The Regenerative Citizen role takes responsibility for the creation of a healthy working society. Citizens engage with and shape the systems that govern their lives—such as governments, corporations, and community organizations—educating themselves to make sound decisions about them.

Even within systems where decision making has been turned over to a representative body or board, a citizen retains the rights and responsibilities of their role. These include:

  • Generating new thinking about the direction a society should take
  • Developing in oneself and others the capacities needed to participate in an evolving and self-governing society
  • Choosing representative leadership and being prepared to offer such leadership
  • Monitoring and contributing to the quality of decisions being made
  • Taking corrective action when improvements in governance are required

By definition, a citizen is an active, generative, and thoughtful participant.

The Regenerative Entrepreneur role drives social evolution by disrupting existing patterns of material life. An entrepreneur seeks to replace a given good or service with something that does a better job of allowing customers and other stakeholders to pursue their aims and purposes. The energy that gets released when an entrepreneur is able to harmonize their personal agency with the unmet aspirations of a market can be enormous and world-changing.

The Regenerative Economic Shaper role creates and refines the structures that allow societies to generate wealth in an enduring, equitable, and wholesome way. Economic shapers use a variety of instruments to carry out this purpose, such as policy, financial institutions, foundations, and economic development. In the context of regeneration, wealth refers to the capacity to influence and participate in processes that continually upgrade the wellbeing of individuals, communities, and ecosystems. By this definition, a society that enables every one of its members to participate in wealth creation will experience a virtuous cycle of accelerated evolution.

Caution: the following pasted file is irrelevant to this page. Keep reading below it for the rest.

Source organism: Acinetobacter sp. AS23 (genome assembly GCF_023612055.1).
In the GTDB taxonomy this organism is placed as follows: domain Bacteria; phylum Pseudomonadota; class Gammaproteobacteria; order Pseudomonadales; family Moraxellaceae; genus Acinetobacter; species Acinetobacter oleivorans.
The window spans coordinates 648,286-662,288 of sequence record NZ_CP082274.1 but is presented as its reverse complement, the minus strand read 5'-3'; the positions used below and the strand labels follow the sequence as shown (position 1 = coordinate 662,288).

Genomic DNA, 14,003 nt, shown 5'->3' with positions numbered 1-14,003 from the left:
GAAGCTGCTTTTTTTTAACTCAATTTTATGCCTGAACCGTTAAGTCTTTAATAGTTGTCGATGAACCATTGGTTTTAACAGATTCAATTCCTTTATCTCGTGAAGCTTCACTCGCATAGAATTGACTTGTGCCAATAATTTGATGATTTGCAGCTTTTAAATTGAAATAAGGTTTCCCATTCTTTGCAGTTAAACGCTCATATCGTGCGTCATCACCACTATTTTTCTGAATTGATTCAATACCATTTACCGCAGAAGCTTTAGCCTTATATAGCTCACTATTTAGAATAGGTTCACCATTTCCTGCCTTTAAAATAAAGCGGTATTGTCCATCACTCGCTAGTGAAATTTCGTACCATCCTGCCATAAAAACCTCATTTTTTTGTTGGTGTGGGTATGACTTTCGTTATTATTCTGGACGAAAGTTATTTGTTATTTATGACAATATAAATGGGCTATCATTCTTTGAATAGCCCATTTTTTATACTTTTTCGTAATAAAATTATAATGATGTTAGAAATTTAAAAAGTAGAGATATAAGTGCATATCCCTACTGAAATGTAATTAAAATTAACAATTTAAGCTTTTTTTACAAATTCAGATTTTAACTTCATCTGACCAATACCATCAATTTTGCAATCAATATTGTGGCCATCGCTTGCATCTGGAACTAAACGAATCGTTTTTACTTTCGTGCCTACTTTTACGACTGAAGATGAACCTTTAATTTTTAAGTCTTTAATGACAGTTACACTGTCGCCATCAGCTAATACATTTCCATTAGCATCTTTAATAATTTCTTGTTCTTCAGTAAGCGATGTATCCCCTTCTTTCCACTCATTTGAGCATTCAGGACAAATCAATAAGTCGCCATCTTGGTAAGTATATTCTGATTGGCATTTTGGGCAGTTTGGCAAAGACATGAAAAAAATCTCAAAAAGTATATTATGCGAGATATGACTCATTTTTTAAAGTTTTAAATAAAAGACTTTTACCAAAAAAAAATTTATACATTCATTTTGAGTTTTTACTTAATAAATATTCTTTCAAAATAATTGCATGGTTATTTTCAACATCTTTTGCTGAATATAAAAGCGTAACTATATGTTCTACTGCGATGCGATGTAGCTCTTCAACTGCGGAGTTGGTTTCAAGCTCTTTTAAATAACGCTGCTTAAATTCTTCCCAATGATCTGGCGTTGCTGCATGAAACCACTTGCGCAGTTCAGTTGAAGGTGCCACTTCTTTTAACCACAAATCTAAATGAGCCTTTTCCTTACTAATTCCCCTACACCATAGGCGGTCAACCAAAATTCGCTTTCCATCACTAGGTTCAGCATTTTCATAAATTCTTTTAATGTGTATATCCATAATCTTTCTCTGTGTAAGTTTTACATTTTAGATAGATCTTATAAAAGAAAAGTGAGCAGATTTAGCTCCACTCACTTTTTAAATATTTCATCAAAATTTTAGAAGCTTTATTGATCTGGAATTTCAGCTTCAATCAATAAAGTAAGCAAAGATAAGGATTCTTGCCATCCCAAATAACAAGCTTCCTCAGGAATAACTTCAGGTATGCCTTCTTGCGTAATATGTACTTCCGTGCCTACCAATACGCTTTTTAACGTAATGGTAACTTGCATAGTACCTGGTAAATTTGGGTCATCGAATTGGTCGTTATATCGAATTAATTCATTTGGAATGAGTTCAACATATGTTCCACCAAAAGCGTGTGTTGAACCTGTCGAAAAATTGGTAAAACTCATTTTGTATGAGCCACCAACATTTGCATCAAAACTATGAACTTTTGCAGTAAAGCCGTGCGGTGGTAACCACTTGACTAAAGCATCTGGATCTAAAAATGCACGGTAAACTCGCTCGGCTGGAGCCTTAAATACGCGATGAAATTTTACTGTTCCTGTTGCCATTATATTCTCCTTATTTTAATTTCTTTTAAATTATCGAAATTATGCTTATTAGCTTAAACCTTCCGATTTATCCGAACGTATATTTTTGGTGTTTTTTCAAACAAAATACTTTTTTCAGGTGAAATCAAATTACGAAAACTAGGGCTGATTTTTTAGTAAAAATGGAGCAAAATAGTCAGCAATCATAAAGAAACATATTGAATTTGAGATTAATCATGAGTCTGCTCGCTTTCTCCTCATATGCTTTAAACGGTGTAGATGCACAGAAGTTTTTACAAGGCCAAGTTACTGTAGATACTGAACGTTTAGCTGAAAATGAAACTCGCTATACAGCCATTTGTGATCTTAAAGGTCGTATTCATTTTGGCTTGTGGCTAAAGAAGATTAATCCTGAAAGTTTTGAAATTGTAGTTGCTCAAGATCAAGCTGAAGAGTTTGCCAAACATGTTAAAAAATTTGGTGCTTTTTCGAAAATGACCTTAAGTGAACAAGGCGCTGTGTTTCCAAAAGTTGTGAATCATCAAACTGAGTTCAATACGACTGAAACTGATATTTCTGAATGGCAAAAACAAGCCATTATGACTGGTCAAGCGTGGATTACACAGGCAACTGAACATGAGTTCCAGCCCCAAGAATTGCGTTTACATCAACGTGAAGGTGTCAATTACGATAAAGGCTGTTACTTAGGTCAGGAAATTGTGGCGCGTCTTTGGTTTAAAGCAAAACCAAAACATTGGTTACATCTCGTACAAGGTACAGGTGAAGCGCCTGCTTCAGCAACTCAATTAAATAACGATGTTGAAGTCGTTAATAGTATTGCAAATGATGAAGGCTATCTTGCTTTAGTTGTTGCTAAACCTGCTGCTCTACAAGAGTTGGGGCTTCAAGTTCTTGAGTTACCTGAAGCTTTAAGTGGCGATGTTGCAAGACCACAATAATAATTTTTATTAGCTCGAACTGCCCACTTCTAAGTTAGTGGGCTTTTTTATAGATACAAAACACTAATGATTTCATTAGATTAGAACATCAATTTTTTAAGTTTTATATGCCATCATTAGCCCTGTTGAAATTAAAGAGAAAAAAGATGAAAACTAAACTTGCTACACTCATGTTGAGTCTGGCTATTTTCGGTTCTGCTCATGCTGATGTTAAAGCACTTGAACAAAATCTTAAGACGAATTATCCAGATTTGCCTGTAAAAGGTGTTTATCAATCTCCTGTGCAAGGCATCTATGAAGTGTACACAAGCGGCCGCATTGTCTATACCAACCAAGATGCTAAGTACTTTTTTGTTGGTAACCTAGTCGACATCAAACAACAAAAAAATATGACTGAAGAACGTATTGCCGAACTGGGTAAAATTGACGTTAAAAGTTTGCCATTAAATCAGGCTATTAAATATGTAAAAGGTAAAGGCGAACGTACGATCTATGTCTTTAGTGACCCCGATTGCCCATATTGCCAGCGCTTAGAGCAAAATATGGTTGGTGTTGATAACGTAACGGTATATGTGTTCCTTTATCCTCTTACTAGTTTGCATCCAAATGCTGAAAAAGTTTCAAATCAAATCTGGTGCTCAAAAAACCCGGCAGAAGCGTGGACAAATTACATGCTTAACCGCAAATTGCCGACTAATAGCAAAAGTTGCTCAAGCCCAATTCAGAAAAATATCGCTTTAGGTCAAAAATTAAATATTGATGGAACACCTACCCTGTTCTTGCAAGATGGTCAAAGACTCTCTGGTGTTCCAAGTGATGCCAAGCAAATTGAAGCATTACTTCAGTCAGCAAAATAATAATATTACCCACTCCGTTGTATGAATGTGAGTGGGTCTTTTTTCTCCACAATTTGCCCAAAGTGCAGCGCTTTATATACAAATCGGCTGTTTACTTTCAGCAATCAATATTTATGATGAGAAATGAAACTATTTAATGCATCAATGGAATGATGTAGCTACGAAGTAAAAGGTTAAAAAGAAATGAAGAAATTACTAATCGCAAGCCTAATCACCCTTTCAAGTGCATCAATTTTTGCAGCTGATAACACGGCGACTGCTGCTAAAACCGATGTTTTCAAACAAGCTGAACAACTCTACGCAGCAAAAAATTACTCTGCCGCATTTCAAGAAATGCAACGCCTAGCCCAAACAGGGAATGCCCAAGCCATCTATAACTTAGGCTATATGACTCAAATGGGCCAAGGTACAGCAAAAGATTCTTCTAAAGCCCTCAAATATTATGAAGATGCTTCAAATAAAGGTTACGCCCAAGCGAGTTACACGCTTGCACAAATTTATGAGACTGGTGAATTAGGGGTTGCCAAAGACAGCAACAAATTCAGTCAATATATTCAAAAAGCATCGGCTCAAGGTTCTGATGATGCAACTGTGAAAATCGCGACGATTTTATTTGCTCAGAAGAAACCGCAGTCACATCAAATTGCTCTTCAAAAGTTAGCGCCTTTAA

The last set of three roles is named Destabilizers because their task is to question, challenge, and even apply shocks to the status quo. Without this kind of intervention, people, organizations, communities, and nations can become rigid and reactionary, unable to summon the resilience and creativity they need to thrive in a changing world.

The Regenerative Educator role develops the ability of individuals to understand themselves and the world. Even more important, an educator helps people overcome their mental inertia—the strong human tendency to rely on old habits of thought and belief. True education is not about filling people up with information or knowledge. Instead, it’s about enabling them to generate new thoughts that allow them to create meaning from what they know and to make wise and conscientious choices based on what’s happening in the present moment. People are forever changed by truly educational experiences because through them they gain access and influence over their own minds.

The Regenerative Media Content Creator role surveys the overwhelming complexity of the world in order to discern and direct attention to what’s important. Media content creators—who include everything from writers to film makers to song writers to journalists to newscasters to bloggers—produce stories or meaningful narratives in order to help us distinguish relevant information from noise. When the role is played at a regenerative level, it invites us to receive these stories with a critical, creative mind, putting them to use to find pathways toward hope and life-generating outcomes.

The Regenerative Spirit Resource role reconnects us (as individuals, communities, and nations) to the source of our will, vitality, energy, hope, and capacity for awe. Those people who take on this role help us to elevate our spirits when we feel low, and they remind us to bring the gifts of spirit into the way we live. They continually ask the big questions: “Why are we here? What does it mean to be human? What is our place in the universe? How should we live in order to fully manifest human potential?” Because they know that sleepwalking through day-to-day existence kills spirit, they admonish us to, “Wake up!” This requires them to be masters of disruption and imposes on them a heavy responsibility to keep themselves awake. We cannot serve the spiritual development of others if we haven’t done the work ourselves.



In 2018-2019, a self-selected group of more than seventy participants came together online for a series of workshops, exercises, and interviews that took place over six months. During this process, I was able to test my idea that by shifting the way we think about and play roles, we can significantly change the outcomes and levels of impact arising from how we engage in all kinds of situations. We were able to track how people’s approaches to given roles changed when they had the opportunity to go through a structured learning process, applying the frameworks introduced here to their own lives and work.